Tell Me About It: She thinks I need counselling to adjust to life post cancer
PROBLEM: I have been in remission from cancer for the past two years. During treatment I had a lot of time to think about my health. At the time I became ill I was a social smoker and I would normally drink a few beers two or three nights a week and more at the weekends. I never had an issue with weight and could eat what I wanted, when I wanted, without gaining a pound. Although I have always been a gym member, I rarely used the facilities to exercise properly.
My two children are both under the age of 10 so I need to be as healthy as I can for them. My wife has always had a healthier lifestyle than me but she admits she could make some improvements. During my recovery period I made some major lifestyle adjustments and I hired a new person to help run my business so I could reduce time spent in the office. I have undertaken a number of lifestyle courses and occasionally travel abroad to wellness conferences.
I now have a very controlled lifestyle; I no longer smoke cigarettes or drink alcohol. I am now vegan and spend a lot of time growing vegetables and foraging in the countryside for wild and fresh ingredients. I have invested in an expensive racing bicycle but haven’t had time yet to really start cycling. I go to the gym five days a week for at least two hours each time for a set programme. I attend yoga twice a week and I also meditate at the end of each day. My body has transformed and I feel much more focused.
My wife and I eat separate meals and rarely see each other. She thinks I am obsessed by this new lifestyle and that it is costing a lot of money and family time. She does not seem to understand that this might buy us family time in the future. She thinks I need to get counselling to learn to reflect on my situation and adjust to life post cancer. She also thinks that I need to scale back on the changes I have made. She believes that I have become way too intense and that chilling out would be far more sustainable and beneficial.
I know that I am making great strides to protect myself and I really don’t think she wants me to start drinking and smoking again, but if I stop what I am doing now and go back to being myself, it could risk my life.
ADVICE: Well done on the huge effort and discipline you have instigated in your life following your cancer diagnosis. It seems you have made enormous changes to your lifestyle and have fully engaged with healthy living but it also seems that you have left your wife behind and she is feeling your absence.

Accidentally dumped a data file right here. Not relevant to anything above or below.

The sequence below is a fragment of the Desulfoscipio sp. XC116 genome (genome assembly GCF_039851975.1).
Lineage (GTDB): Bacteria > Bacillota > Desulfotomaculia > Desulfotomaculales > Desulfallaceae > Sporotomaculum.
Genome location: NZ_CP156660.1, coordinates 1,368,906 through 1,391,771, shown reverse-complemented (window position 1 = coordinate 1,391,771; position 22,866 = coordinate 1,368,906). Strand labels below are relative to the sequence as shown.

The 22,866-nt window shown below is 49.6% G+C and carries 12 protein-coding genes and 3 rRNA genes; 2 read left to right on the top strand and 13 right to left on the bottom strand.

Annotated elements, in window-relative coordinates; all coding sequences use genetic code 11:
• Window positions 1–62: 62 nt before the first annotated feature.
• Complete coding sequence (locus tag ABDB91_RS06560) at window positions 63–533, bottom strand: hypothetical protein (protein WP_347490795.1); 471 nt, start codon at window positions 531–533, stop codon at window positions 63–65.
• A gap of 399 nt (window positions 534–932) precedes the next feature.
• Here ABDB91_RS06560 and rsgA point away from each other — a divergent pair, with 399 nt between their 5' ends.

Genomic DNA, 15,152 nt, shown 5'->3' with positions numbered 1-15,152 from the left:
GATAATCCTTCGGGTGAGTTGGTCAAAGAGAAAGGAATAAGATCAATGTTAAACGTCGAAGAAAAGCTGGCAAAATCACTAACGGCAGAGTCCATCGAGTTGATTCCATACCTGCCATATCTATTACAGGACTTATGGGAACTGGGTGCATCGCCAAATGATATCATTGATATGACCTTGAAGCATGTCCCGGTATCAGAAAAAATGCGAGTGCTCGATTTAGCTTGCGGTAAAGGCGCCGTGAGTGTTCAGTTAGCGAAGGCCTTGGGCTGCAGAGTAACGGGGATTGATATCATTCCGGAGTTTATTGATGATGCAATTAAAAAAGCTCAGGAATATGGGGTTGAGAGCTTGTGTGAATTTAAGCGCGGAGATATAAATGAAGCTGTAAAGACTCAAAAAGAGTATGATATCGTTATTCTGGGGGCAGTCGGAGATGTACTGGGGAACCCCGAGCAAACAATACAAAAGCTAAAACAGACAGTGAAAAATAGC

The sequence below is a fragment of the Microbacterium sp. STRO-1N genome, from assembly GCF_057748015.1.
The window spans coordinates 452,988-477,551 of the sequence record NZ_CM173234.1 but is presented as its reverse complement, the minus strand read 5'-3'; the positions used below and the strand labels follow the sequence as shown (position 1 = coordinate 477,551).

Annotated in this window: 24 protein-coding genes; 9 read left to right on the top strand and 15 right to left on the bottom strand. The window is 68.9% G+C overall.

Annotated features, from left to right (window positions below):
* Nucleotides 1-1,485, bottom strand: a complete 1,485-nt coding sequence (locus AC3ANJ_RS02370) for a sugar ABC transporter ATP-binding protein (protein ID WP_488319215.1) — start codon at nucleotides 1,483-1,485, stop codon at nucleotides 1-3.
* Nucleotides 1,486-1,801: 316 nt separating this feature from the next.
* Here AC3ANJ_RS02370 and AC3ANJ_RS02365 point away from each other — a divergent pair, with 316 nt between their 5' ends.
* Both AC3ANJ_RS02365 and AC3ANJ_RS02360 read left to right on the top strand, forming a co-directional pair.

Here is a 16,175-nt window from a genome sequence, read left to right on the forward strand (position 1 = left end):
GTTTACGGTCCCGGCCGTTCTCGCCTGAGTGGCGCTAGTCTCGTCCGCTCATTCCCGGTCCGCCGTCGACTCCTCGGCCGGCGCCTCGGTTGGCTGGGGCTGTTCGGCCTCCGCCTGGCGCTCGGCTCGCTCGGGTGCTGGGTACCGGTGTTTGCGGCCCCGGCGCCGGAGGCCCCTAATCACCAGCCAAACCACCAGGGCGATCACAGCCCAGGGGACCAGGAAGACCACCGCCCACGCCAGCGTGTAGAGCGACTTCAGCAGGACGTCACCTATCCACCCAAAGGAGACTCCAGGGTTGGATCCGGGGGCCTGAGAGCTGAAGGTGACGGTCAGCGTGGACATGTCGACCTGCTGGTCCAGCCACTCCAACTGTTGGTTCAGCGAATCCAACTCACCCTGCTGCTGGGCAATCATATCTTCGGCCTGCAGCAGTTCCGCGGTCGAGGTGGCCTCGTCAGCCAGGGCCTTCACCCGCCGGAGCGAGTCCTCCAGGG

She is implying that you have become obsessive about your new lifestyle and it is probably worth checking if she has a point. For example, how often does she get to be number one in your priorities these days? If you can honestly say that she is a priority, your job is to engage her in your new-found wellness programme but if you are uncertain, you and she have some work to do.
If you want to help her understand and join you in your wellness goals, you must first start where she is at and not where you are at
Family life tends to revolve around mealtimes and I wonder if you can begin to include your wife and children in this pattern. It does not mean that they have to eat vegan every meal but you could make a point of sharing a meal together at least every second day. Are the children involved in your foraging? If yes, they could use their excitement to include their mum in cooking what they have found and, in this way, gain her buy-in.
Yoga and meditation might be something you could do as a couple and, as long as you are not evangelical about it, your wife might make a connection with these practices over time. If you want to help her understand and join you in your wellness goals, you must first start where she is at and not where you are at.
Love involves sacrifice
She is (or was) the love of your life so find out what her deep concerns are. Love always involves sacrifice – for example, think of what you give up to have children – and your sacrifice at the moment is to join her in what she considers to be a relaxing and romantic time. When she sees you make this effort she may reciprocate by tentatively joining you in some of your new ventures. If you go off cycling on your new bike, you may push her further away by absenting yourself even more from her and the children. That is not to say you shouldn’t go cycling but you should balance this with equal time spent having fun with the family.
Your wife is suggesting counselling for you but, in fact, it might be far more beneficial to have couple counselling so that you can both hear the impact that the cancer has had on each of you and on the relationship. Plus, it sounds as though you may need help navigating a future where you can both be happy and connected. See familytherapyireland.com for accredited couple counsellors.